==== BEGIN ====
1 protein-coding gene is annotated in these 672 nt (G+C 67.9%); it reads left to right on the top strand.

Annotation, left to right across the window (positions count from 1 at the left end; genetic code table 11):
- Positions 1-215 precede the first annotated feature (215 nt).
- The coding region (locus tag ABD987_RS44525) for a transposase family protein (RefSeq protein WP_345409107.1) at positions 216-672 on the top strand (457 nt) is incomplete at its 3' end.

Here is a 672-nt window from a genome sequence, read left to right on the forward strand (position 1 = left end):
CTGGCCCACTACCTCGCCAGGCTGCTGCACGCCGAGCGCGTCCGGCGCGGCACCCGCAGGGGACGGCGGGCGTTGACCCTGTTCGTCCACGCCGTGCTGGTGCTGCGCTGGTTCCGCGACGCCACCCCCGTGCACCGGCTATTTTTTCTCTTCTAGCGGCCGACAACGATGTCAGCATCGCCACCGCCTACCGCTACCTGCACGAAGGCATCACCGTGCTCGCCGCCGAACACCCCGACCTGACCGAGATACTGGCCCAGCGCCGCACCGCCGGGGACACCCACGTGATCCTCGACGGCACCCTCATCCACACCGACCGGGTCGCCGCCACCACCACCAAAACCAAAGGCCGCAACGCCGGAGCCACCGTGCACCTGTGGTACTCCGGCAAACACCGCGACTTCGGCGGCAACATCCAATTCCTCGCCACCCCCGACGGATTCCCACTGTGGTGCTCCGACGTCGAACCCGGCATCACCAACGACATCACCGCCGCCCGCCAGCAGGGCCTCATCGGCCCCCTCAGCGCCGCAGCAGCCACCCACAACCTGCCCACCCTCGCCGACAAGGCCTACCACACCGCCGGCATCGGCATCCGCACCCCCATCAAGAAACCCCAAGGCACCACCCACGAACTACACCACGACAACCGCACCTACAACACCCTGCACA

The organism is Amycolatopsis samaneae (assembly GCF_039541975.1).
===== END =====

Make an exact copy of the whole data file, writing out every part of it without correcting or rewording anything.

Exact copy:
1 protein-coding gene is annotated in these 672 nt (G+C 67.9%); it reads left to right on the top strand.

Annotation, left to right across the window (positions count from 1 at the left end; genetic code table 11):
- Positions 1-215 precede the first annotated feature (215 nt).
- The coding region (locus tag ABD987_RS44525) for a transposase family protein (RefSeq protein WP_345409107.1) at positions 216-672 on the top strand (457 nt) is incomplete at its 3' end.

Here is a 672-nt window from a genome sequence, read left to right on the forward strand (position 1 = left end):
CTGGCCCACTACCTCGCCAGGCTGCTGCACGCCGAGCGCGTCCGGCGCGGCACCCGCAGGGGACGGCGGGCGTTGACCCTGTTCGTCCACGCCGTGCTGGTGCTGCGCTGGTTCCGCGACGCCACCCCCGTGCACCGGCTATTTTTTCTCTTCTAGCGGCCGACAACGATGTCAGCATCGCCACCGCCTACCGCTACCTGCACGAAGGCATCACCGTGCTCGCCGCCGAACACCCCGACCTGACCGAGATACTGGCCCAGCGCCGCACCGCCGGGGACACCCACGTGATCCTCGACGGCACCCTCATCCACACCGACCGGGTCGCCGCCACCACCACCAAAACCAAAGGCCGCAACGCCGGAGCCACCGTGCACCTGTGGTACTCCGGCAAACACCGCGACTTCGGCGGCAACATCCAATTCCTCGCCACCCCCGACGGATTCCCACTGTGGTGCTCCGACGTCGAACCCGGCATCACCAACGACATCACCGCCGCCCGCCAGCAGGGCCTCATCGGCCCCCTCAGCGCCGCAGCAGCCACCCACAACCTGCCCACCCTCGCCGACAAGGCCTACCACACCGCCGGCATCGGCATCCGCACCCCCATCAAGAAACCCCAAGGCACCACCCACGAACTACACCACGACAACCGCACCTACAACACCCTGCACA

The organism is Amycolatopsis samaneae (assembly GCF_039541975.1).